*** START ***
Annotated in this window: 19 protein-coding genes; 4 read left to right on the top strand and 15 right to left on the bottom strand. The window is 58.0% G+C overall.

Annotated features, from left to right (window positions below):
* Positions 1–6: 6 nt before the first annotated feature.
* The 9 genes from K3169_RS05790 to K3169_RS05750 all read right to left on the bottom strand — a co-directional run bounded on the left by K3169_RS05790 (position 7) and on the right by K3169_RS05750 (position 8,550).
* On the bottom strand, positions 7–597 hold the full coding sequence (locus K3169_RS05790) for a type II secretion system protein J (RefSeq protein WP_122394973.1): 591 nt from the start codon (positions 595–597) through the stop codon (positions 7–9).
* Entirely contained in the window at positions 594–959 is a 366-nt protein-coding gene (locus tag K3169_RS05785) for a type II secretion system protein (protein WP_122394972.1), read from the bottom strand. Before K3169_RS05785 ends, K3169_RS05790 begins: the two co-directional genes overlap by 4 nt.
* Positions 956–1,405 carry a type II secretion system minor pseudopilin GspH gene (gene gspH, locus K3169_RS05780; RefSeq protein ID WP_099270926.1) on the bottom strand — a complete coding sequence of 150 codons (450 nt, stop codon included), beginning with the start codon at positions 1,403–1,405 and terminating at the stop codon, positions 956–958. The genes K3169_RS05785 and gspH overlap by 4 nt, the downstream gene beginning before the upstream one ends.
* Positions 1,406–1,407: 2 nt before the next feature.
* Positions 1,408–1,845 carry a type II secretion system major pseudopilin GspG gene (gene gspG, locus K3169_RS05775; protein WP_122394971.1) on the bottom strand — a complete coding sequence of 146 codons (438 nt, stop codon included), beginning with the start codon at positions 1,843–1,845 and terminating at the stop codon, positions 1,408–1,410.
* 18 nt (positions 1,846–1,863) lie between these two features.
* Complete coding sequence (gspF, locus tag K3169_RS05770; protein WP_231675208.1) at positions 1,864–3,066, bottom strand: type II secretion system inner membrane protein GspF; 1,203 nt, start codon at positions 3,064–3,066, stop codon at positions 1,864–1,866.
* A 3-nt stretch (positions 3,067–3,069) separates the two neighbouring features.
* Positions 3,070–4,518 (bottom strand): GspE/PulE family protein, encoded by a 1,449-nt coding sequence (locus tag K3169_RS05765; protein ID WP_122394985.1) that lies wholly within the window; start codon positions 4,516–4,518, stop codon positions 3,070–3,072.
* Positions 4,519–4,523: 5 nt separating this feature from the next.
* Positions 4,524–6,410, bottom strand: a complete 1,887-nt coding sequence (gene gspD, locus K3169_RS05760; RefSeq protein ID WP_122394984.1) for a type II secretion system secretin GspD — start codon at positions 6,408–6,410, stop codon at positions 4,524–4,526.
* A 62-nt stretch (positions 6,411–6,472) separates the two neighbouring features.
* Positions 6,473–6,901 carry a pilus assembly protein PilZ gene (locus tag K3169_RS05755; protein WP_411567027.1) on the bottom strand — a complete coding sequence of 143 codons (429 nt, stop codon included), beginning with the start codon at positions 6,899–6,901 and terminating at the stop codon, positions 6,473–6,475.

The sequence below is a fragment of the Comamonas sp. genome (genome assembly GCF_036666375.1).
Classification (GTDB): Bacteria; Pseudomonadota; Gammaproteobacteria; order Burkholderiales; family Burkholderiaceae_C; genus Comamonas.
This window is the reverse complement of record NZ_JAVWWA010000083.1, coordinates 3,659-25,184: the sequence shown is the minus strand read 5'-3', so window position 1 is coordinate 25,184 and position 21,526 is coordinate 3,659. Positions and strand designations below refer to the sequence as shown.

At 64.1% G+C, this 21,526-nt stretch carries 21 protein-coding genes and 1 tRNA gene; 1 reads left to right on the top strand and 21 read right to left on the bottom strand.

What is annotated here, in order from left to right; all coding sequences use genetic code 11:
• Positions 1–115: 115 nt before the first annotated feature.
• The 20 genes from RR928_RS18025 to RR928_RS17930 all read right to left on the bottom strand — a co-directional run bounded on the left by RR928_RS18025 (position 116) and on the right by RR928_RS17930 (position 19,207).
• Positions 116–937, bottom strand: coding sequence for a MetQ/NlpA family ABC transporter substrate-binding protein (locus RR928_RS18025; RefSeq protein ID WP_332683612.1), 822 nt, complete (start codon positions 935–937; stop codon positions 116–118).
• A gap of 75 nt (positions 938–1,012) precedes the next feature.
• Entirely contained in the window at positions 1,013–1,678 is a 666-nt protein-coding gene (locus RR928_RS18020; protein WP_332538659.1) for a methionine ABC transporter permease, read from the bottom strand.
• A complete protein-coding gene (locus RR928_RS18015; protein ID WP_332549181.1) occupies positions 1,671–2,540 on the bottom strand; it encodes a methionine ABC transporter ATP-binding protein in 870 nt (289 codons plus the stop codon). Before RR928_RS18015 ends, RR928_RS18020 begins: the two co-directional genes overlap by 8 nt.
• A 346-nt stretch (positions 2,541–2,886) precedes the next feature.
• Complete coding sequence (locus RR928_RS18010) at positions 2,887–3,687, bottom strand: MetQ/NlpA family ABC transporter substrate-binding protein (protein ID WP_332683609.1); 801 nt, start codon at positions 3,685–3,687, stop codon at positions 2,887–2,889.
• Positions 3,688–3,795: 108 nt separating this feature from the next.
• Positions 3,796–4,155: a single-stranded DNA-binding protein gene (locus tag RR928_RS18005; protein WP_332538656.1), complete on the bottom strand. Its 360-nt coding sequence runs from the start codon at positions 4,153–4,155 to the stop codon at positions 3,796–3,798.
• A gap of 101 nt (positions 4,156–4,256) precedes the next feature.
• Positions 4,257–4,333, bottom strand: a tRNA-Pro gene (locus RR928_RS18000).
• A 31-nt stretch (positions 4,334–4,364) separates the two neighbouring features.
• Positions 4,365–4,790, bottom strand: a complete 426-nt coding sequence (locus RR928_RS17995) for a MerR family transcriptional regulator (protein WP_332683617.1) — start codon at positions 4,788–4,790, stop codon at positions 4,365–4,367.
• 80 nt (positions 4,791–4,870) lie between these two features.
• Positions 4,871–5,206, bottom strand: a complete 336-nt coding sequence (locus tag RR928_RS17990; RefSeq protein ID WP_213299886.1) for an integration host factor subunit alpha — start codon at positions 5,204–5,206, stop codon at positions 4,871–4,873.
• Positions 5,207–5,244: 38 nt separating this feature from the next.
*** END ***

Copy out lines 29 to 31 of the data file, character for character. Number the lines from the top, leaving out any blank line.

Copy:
• A 346-nt stretch (positions 2,541–2,886) precedes the next feature.
• Complete coding sequence (locus RR928_RS18010) at positions 2,887–3,687, bottom strand: MetQ/NlpA family ABC transporter substrate-binding protein (protein ID WP_332683609.1); 801 nt, start codon at positions 3,685–3,687, stop codon at positions 2,887–2,889.
• Positions 3,688–3,795: 108 nt separating this feature from the next.